Willard Kitchen: The Restless Advocate
Advocate for what, you might ask. Well, there’s learning, as Kitchen—Will to friends—was a lobbyist for education in Washington D.C. Or technology, as he served as head of learning and development for IBM Asia. Shakespeare too—he and his late wife Maggy founded a Shakespeare festival in Minnesota.
Don’t forget cinema, since he started the Frozen River Film Festival. Music? Yep, he ran a concert series too. And obviously traveling as well, as he’s lived in Minnesota, Washington, Belgium, New York, and India, among other places, before moving to Traverse City.
“I started as a K-12 teacher, was a librarian. I had my own telecom company and owned radio stations. I have an entrepreneurial spirit. And I’m still a work in progress,” Kitchen says, even though he’ll hit 70 this year.
Next, he’s probably embarking on another project as co-director of the Office of Possibilities at Northwestern Michigan College (NMC). He calls it an idea incubator and active connector of entrepreneurs that works with NMC staff, students, and faculty members along with community partners.
“We want to develop ideas into something tangible,” Kitchen says.
Sharon Jones: The Bee Whisperer
On a trip out West almost a half-century ago, Sharon Jones had a close encounter with a swarm of honeybees while waiting for her car to be repaired.
“A swarm landed in the parking lot. I didn’t know what they were doing. For over an hour I was fascinated, from a foot and a half away,” she says.
That fascination persisted, and three years later, she and her husband, Kirk, got their first hives. By the third year, they had 100 hives and began to diversify their product line, sometimes by accident. A batch of lemon honey cream was mixed with too much water, so Jones suggested making it into mead. “It was wonderful,” she says.
Today, their St. Ambrose Cellars is home to numerous meads, wine, beer, and food, while their other venture, Sleeping Bear Farms, produces a boatload of different honeys and honey-infused products. But wait, there’s more: Jones’ side hustle, BeeDazzled, features a line of beeswax products, including candles, lotions, and lip balms.
Jones continues to pursue her passion through studies and travels around the world (Delphi, Crete, Rome, and England) seeking out the stories and sites regarding the order of Melissa, the Greek goddess of bees. And she passes on her knowledge through her work with Grow Benzie’s Bee Guild.
“This love affair with bees … started 43 years ago,” she says. “Who would have thought?”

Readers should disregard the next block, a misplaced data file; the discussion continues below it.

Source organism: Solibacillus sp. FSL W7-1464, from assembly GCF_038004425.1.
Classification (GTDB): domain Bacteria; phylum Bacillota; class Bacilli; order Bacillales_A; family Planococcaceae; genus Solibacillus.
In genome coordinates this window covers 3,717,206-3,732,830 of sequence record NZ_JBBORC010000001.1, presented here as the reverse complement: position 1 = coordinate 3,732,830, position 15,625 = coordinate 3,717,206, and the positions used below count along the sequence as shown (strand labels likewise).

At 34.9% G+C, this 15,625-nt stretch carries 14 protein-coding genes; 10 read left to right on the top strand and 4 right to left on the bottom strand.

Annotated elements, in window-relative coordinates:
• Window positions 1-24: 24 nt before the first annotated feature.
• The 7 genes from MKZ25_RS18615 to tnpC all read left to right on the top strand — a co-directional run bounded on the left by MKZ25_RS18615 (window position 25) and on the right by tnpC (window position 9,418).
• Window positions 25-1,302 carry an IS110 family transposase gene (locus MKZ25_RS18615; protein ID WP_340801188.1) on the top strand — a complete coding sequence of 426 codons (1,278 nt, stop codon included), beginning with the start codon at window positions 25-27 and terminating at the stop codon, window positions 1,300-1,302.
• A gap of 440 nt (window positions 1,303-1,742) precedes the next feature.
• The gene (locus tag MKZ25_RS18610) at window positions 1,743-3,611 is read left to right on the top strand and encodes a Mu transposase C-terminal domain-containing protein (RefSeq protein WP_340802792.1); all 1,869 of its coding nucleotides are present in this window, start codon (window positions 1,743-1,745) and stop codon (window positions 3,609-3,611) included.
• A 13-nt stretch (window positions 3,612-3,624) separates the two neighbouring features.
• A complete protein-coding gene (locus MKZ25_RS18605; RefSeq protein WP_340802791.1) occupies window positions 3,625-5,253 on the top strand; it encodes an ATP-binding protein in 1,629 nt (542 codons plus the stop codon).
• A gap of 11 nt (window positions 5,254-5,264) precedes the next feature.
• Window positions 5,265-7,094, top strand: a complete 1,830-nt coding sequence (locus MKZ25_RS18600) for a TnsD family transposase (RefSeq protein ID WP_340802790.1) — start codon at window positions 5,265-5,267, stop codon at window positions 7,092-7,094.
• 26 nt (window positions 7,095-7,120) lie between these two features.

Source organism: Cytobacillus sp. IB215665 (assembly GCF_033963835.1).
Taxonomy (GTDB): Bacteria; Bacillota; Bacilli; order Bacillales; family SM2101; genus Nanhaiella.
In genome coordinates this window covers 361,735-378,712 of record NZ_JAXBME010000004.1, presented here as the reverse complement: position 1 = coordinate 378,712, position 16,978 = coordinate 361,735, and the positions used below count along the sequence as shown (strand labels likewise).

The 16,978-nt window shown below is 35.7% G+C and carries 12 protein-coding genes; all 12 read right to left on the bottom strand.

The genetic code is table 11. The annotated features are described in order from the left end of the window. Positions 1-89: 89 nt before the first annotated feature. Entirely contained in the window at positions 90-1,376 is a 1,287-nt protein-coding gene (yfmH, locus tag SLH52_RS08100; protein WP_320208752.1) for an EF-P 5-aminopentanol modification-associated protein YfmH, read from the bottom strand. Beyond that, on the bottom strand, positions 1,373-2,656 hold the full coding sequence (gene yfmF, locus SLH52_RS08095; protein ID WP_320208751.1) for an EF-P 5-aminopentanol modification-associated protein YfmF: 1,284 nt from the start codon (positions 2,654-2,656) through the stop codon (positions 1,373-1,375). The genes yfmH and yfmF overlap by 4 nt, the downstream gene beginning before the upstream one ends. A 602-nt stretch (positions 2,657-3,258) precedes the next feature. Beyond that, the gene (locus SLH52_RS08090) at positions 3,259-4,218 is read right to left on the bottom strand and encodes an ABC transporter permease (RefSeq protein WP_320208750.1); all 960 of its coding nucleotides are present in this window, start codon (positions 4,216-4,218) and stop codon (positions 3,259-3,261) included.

Steve Loveless: The Memorabilia Collector
Overwhelming. That’s the first thought upon entering Steve Loveless’s home.
Posters of the Beatles, The Who, The James Gang, Traffic, and more line the walls. One might expect the home of a professional photographer who owned a gallery and framing shop for years to display images of his work, but instead it’s an homage to a lifetime of collecting. And they all have a story.
“I have tons of Who stuff: a signed performance contract, a Magic Bus poster. I met John Entwhistle after a concert,” Loveless says while a live AC/DC concert is blaring from the TV.
Ask him his favorite artists and again he’s off and running. “My favorites today are probably the Beatles, Pink Floyd, AC/DC, Andy Partridge, John Mayall, Conrad Schnitzler, Kraftwerk. The Stones, Pere Ubu, Gang of Four, XTC, the Sex Pistols …”
It’s more than just the music, however, even though he has thousands of CDs, records, cassettes, and even a few remaining 8-track tapes. It’s all about the memorabilia adorning the walls of his living room, kitchen, hall, bathroom, and bedroom. They tell the story of his passion for music and artists, and they all come with stories Loveless is more than happy to share.
Shanny Brooke: The Storied Artist
What do an artist, opera singer, and private chef have in common? They are all jobs held by one person: Shanny Brooke.
Brooke owns Higher Art Gallery, a studio art gallery in Traverse City. Just like the unique art on display, her life has been a beautiful assortment of experiences that have led her to find and pursue her true passion.
Brooke’s love of music and opera led her to pursue a degree at the Peabody Institute in Baltimore, Maryland. However, thanks to crippling stage fright, she soon realized she could not perform without becoming sick. Once her first act ended, another curtain rose as a private chef, a role that led her back to northern Michigan, where she and her father opened a restaurant in Elk Rapids.
She returned to square one after a mutual decision to close the restaurant. Then, as fate would have it, Brooke met her current partner, a dog trainer, and she began painting some of the dogs her partner trained. Now, though she no longer paints pups, she has found her true calling: artist and entrepreneur, which brought her to Higher Art Gallery.
“Throughout my life, I have struggled with imposter syndrome,” Brooke says. “Sometimes we put so much emphasis on having to have a degree in something to make a living. I’ve never subscribed to that. If you put in the work and the effort and continue to try to be good at something and feel passionate about it, you’ll be successful.”